You’ve said recently that therapy was a big part of your journey to self-acceptance.

Oh yeah, for sure. I had been in the city for a while, and I didn’t really start “going for it” for five years. I had left school, and I’d had all these self-doubts placed in me, and words from others, people that had said, “It’s just going to be really hard for you,” and I took it in as fact that I wouldn’t work. And I came to the city and I thought, “Oh, I can figure this out.”

But I didn’t really tackle what those words had done to me, and all the hurt inside that I was already dealing with. And I was taking a voice class in the city, and we were doing a tongue tension release day. And all of a sudden, I just started sobbing, and I started talking out things that had been said to me before, that I didn’t realize, that I thought I had moved on from, that had really stayed in my head and my heart. And I then kind of stopped and looked back at myself, and I thought, “I’m so unhappy.”

I hadn’t done anything in a year, which was longest since I’d started acting that I hadn’t done something, and I’d just been nose-to-the-ground working, and paying my rent. I realized I was dealing with a little bit of a depression, and I wasn’t doing anything, and I had a friend help me, honestly, fill out the paperwork for a therapist, because I was just in a rough spot, and then I started on therapy, and dealing with things I had never, ever dealt with in my childhood.

So yeah, finding a therapist was integral to me finding healing, in so many ways, to realize maybe that the girl that was so gung-ho and believed in herself before the world kind of broke her down, maybe she wouldn’t come back, but that I could find a way to find some of that self-love again and come back a stronger person because of those things that had happened to me.

If success had happened before I had dealt with all these other things… gosh, I don’t even know. I would have been such a mess. So it was from that, honestly, a little bit after that is when I finally started to take off in my career.

What would you say to other plus-sized actors, either on the verge of entering the industry or in training programs where they may be given toxic messages about their size?

I think that it’s most important to really find your self-worth and know what you bring to the table. This business, in general, is really hard for everybody, but especially as a plus-sized human, because people like to really put things in boxes, and when they find out what your “other” is, that’s your box. And the “fat” box is not always the kindest box, and again, you’ll get scripts that just make you want to go, “Oh my god.” And you’ll get that all the time!

And it’s really hard, and you have to really have a strong sense of self, and the feeling of, well, maybe you can go into rooms and change people’s opinions, and bring what you bring to the table. Surround yourself with the right people, and know that you’re special, and you are beautiful and that things are changing, and things are shifting and that change takes time, which is frustrating. And we have more to come up against, but you’ve got to stay positive, hang in it, and just ground yourself in true self-love because it’s very important.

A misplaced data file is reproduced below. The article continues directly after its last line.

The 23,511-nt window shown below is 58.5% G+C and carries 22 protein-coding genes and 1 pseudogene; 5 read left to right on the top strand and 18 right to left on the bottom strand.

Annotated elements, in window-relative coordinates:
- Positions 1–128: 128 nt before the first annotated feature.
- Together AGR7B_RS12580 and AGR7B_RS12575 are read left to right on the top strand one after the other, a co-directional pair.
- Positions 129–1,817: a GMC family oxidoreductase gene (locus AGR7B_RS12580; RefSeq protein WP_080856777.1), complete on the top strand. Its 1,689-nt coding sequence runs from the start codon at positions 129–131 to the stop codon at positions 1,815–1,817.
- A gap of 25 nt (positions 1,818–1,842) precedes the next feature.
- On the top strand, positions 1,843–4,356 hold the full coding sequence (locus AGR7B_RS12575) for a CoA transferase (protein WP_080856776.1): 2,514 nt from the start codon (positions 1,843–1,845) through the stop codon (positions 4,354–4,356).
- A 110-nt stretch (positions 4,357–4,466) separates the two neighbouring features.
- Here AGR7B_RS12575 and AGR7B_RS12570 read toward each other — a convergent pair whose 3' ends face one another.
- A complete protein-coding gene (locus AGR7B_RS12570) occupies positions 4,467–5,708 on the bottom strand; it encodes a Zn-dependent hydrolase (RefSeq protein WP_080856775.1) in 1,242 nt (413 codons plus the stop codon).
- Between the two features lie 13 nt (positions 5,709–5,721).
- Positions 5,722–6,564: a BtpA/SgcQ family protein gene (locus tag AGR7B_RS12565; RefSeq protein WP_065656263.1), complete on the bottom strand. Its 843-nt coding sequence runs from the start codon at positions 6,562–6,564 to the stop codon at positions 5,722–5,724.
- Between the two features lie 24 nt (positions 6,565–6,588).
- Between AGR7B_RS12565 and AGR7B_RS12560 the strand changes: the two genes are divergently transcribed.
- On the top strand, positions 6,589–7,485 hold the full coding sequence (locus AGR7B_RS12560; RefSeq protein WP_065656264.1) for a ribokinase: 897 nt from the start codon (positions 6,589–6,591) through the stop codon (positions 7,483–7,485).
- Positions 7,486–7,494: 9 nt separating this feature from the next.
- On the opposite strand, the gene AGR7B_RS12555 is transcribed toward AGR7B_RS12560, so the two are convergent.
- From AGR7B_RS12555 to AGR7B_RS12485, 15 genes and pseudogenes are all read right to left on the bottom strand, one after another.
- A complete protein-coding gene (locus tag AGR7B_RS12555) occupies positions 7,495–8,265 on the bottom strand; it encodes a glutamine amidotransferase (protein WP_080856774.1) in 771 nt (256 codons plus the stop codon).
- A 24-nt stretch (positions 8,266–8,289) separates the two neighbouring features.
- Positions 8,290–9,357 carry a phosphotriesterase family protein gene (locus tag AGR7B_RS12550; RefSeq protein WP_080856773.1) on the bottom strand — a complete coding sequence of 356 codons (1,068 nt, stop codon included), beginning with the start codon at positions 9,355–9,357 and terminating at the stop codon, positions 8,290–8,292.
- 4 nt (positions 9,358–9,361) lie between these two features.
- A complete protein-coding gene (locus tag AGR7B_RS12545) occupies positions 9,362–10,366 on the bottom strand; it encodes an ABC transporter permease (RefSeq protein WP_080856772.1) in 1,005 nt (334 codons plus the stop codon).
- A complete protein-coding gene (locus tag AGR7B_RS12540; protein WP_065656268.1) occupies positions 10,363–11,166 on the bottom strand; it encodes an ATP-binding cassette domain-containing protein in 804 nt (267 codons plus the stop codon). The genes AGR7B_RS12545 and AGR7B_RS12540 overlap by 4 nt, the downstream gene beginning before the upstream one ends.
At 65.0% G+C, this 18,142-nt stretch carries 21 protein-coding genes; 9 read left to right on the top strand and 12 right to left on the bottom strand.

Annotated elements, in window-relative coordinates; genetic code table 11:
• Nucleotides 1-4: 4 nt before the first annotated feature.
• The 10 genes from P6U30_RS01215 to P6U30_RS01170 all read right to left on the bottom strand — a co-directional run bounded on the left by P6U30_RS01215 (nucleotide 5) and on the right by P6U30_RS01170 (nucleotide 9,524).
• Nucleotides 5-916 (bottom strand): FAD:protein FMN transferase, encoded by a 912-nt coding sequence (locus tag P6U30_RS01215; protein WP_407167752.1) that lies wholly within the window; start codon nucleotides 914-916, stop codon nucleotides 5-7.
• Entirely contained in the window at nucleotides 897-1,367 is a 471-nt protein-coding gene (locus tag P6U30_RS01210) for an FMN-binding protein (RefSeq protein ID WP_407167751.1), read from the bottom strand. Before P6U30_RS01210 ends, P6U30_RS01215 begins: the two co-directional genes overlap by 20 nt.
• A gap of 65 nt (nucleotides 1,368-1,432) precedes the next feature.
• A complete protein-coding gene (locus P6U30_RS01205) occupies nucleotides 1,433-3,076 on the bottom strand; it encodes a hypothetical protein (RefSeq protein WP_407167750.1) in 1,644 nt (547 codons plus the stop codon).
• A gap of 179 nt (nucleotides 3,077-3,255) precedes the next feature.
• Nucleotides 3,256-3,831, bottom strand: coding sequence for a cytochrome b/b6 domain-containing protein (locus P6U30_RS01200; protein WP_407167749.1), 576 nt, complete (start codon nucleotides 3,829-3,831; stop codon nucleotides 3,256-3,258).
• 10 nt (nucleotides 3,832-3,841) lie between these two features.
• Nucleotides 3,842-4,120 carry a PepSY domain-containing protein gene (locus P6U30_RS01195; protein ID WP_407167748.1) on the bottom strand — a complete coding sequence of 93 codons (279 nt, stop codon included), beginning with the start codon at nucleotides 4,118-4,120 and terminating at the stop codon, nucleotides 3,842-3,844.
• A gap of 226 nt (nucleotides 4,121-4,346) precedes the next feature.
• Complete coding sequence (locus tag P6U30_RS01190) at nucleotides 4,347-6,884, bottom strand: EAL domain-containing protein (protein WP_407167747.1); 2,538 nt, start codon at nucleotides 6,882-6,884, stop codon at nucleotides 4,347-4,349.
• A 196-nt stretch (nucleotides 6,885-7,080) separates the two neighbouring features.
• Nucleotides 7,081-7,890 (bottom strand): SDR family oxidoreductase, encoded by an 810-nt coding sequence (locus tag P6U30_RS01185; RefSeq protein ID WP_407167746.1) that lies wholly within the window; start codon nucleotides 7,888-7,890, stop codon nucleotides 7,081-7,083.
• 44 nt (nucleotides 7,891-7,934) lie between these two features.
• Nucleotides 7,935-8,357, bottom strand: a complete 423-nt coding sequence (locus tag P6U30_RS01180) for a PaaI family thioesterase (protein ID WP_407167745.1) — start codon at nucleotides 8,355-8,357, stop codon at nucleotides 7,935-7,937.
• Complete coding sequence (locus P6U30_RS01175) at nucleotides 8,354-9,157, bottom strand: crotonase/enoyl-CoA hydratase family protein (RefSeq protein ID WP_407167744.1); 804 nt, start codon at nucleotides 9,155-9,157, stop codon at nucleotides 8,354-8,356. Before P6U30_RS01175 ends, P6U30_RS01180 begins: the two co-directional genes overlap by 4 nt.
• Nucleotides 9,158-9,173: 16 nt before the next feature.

Bonnie can be seen eight times a week in Head Over Heels at the Hudson Theatre at 141 West 44th Street, New York, NY 10036. See headoverheelsthemusical.com for more information. She will additionally appear in a Showtime mini-series, Escape at Dannemora, directed by Ben Stiller, this fall. Follow Bonnie on Twitter at @BeltingBonnie or Instagram at @beltingbons.

*NB: The New York Times has since redacted Mr. Brantley’s most queer- transphobic remarks in his original review of Head Over Heels. The publication’s statement on the subject can be found here.

Images via Getty

‘We The Animals’ Explores A Queer Child’s Rejection of Toxic Masculinity And Subsequent Self-Discovery

In his 2011 debut novel We the Animals, Justin Torres weaved a fictional narrative about his upbringing as one of three sons born to a Puerto Rican father and Irish-Italian mother struggling to make a life for themselves in upstate New York in the early 1980s. Part of that story was lead character Jonah’s young curiosity about his sexual identity, one he’d later discover was not the same as his father or brothers. It would ultimately set him apart from his family who otherwise shared the same struggles and secrets.

A new film adaptation of We the Animals opens this weekend, and somehow director Jeremiah Zagar has managed to translate the powerful prose from Torres’s pages into a cinematic showpiece — a live action version of an already quite visual book that plays just as well on the screen. It’s perhaps because Torres was so involved that the movie could be a near-equal in quality; whereas with other pieces of fiction-turned-film the original writer is often kept out of the screenwriting process, Zagar acknowledges that the only way to be true to Torres’s original was to have Torres on hand.

“I just wanted Justin there every minute of every day we could have him,” Zagar tells INTO. “It was such a personal book, that it was like if we didn’t have the author intimately involved with the screen adaptation, then it wasn’t going to work. So instead of thinking it as an adaptation, I wanted to think of it as a translation — like we’re just translating this book to the screen and we’re going to do what it takes to get it right for the screen, and that was how we approached it.”